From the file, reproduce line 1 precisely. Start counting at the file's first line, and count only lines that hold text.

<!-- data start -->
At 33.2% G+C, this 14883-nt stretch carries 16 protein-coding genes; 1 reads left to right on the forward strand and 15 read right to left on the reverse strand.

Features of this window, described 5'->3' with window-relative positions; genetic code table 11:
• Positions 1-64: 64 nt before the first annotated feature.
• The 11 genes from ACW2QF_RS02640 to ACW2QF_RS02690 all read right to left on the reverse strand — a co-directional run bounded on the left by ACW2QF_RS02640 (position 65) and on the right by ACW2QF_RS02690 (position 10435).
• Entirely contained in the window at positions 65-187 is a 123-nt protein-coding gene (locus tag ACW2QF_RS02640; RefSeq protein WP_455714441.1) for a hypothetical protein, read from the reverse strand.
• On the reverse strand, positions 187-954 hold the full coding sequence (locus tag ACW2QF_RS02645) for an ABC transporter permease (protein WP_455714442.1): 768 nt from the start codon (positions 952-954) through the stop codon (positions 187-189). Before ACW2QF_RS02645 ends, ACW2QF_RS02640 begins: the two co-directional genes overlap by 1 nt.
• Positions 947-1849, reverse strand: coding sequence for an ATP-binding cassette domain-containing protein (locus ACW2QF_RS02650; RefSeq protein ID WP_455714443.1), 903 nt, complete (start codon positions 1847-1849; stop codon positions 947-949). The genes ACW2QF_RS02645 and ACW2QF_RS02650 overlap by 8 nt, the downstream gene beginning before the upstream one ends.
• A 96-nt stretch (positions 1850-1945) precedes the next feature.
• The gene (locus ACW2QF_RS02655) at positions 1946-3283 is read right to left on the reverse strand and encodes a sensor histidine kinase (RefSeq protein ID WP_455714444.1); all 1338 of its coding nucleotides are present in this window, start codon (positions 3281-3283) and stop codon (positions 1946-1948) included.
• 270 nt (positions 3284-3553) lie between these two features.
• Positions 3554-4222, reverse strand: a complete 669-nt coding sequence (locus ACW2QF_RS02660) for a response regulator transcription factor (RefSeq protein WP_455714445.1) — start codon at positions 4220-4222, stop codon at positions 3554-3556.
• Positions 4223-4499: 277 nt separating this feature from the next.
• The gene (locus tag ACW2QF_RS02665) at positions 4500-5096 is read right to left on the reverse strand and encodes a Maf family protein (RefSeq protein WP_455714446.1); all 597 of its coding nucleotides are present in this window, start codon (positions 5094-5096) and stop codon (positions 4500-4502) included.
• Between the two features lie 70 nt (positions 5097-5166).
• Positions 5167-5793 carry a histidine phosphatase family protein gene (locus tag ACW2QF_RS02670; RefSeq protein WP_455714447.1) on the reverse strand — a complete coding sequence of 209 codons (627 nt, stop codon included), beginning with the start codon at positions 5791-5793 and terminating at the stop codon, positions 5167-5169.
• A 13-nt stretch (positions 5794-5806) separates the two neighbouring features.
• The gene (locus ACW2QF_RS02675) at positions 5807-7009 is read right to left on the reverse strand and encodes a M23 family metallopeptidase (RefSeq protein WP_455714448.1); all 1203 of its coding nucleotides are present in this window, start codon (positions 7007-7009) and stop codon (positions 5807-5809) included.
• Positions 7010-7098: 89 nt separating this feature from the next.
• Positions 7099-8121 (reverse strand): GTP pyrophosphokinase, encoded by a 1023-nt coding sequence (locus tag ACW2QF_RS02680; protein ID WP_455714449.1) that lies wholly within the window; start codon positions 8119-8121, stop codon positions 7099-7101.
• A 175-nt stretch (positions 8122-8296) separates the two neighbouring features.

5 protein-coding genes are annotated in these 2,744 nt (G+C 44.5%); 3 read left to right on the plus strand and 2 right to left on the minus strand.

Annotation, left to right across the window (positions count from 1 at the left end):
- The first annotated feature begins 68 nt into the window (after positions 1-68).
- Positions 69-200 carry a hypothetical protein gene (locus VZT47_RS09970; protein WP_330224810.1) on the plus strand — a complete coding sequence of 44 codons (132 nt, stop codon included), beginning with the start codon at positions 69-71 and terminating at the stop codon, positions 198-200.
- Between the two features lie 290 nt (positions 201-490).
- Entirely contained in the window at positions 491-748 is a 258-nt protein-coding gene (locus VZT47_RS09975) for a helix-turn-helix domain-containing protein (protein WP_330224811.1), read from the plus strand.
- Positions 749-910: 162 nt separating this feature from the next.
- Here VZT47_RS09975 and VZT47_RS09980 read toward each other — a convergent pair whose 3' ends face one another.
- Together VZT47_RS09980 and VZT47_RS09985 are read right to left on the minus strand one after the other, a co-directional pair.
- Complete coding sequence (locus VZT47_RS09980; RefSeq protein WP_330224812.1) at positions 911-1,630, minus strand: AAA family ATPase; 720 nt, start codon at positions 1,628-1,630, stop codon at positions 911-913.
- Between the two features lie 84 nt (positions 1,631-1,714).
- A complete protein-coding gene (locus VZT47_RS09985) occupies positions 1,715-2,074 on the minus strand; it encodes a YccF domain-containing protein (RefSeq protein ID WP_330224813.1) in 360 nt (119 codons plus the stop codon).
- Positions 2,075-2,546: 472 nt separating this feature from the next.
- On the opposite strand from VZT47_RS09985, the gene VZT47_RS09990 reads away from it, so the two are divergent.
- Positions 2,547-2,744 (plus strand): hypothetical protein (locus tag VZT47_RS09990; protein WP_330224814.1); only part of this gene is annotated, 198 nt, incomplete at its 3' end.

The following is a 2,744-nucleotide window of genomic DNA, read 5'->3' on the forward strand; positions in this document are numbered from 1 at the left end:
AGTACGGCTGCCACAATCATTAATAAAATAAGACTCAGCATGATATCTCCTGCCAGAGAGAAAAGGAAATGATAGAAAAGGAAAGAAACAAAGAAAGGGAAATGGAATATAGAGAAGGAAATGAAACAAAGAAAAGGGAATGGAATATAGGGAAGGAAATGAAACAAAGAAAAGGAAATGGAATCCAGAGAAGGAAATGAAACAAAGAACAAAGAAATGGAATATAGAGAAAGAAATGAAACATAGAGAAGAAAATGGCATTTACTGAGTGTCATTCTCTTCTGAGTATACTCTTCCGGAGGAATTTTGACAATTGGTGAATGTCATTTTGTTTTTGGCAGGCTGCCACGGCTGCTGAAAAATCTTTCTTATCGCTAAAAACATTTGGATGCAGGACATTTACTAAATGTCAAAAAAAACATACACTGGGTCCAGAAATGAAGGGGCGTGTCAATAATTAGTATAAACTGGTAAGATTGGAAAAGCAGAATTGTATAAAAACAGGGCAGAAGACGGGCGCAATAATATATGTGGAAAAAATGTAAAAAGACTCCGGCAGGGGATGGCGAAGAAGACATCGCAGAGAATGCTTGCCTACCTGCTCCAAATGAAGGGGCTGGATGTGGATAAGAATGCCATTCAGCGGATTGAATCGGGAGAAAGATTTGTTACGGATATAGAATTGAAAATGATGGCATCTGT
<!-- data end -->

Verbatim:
At 33.2% G+C, this 14883-nt stretch carries 16 protein-coding genes; 1 reads left to right on the forward strand and 15 read right to left on the reverse strand.